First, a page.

Lies, denials and attempts to discredit labs and testing methodologies are one thing. But far too often accused riders who’ve failed drug tests stretch the limits of credibility by blaming their positive tests on a conspiracy.
Names are never named, theories are never explained, facts uncovered or witnesses produced. There is never any legal or logical plausibility to these conspiracies. They just exist in an ether that is almost supernatural or science fiction.
Today, Danilo di Luca, he of the failed A and B sample taken on two Giro stages, turned desperate with the “conspiracy” theory. Said Di Luca, “I just can’t explain the two positive tests at the Giro. I’m not ruling out a conspiracy but before I can confirm it I have to be sure.” Good luck with that.
There is a long line of such laughable behavior. Alexandre Vinokourov blamed a vague conspiracy to “tarnish our image” and derail his tour de France preparations.
Floyd Landis insisted there was a “conspiracy” at the Chatenay-Malabry lab to discredit him and strip him of his fairly earned Tour de France victory. He spent two million dollars on his defense but very few people believe that yarn.
Following his suspension for doping, Iban Mayo, the Basque super climber, ranted that there was a conspiracy at the UCI. The Saunier Duval rider believed they were out to discredit him for reasons he never made clear, supported or proved.
Marco Pantani, a man filled with delusions of grandeur and the habit of referring to himself in the third person, felt he too was persecuted. The rider once referred to as Mr. 60% for his sky high hematocrit level, alleged he was, you guessed it, “a victim of a conspiracy.”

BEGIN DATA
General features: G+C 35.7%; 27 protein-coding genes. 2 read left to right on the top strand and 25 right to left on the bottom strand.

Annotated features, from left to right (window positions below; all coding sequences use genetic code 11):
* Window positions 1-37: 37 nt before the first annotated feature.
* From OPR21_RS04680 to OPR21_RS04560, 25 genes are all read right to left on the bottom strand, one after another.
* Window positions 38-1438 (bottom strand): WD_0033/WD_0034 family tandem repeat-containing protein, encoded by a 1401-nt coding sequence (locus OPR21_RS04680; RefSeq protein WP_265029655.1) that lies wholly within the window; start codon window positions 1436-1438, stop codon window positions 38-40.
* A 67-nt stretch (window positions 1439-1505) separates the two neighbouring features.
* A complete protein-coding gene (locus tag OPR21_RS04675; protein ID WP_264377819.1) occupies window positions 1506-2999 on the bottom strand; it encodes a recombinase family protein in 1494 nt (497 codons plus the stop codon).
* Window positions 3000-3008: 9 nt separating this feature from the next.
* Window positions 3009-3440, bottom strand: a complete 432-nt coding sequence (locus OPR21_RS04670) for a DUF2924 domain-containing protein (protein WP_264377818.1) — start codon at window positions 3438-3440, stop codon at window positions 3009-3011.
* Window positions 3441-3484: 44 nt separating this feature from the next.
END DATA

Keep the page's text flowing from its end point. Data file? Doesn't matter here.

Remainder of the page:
Lithuania rider Raimondas Rumsas, third in the 2003 Tour de France, reacted to his doping suspension with an extra twist: the conspiracy was perpetrated by his own team. He followed that outlandish claim with this gem: “It could be that (Lampre) wants to get rid of me…” He had no explanation for the large quantity of doping products the French police found in his wife’s car.
Richard Virenque, the rider at the center of the infamous Festina doping scandal, denied his guilt for years even when three of his team-mates admitted to a whole host of illegal drugs. Before eventually confessing, the winner of seven Polka Dot jerseys went on tv in tears to proclaim his innocence and that yes, he was a victim of a conspiracy.
One thing seems clear: the bigger the ego, the more likely the conspiracy excuse. This far-fetched explanation requires the kind of out-of-control ego that’s lost all concept of truth. The kind of person who believes they operate in a separate universe where all rules and regulations are theirs to twist with no regard for meaning.
Conspiracy theories work well for presidential assassinations, Wall Street financial scandals and Hollywood back stabbing. But it strains credibility in the world of professional cycling. Danilo di Luca is like the kid who claims Nazi frogmen stole his homework.
Next up, Alejandro Valverde. After being banned for two years in Italy, the Spanish rider will most likely have that extended to the rest of the cycling world. Expect a conspiracy explanation from Alejandro very soon. But don’t expect any facts to go with it.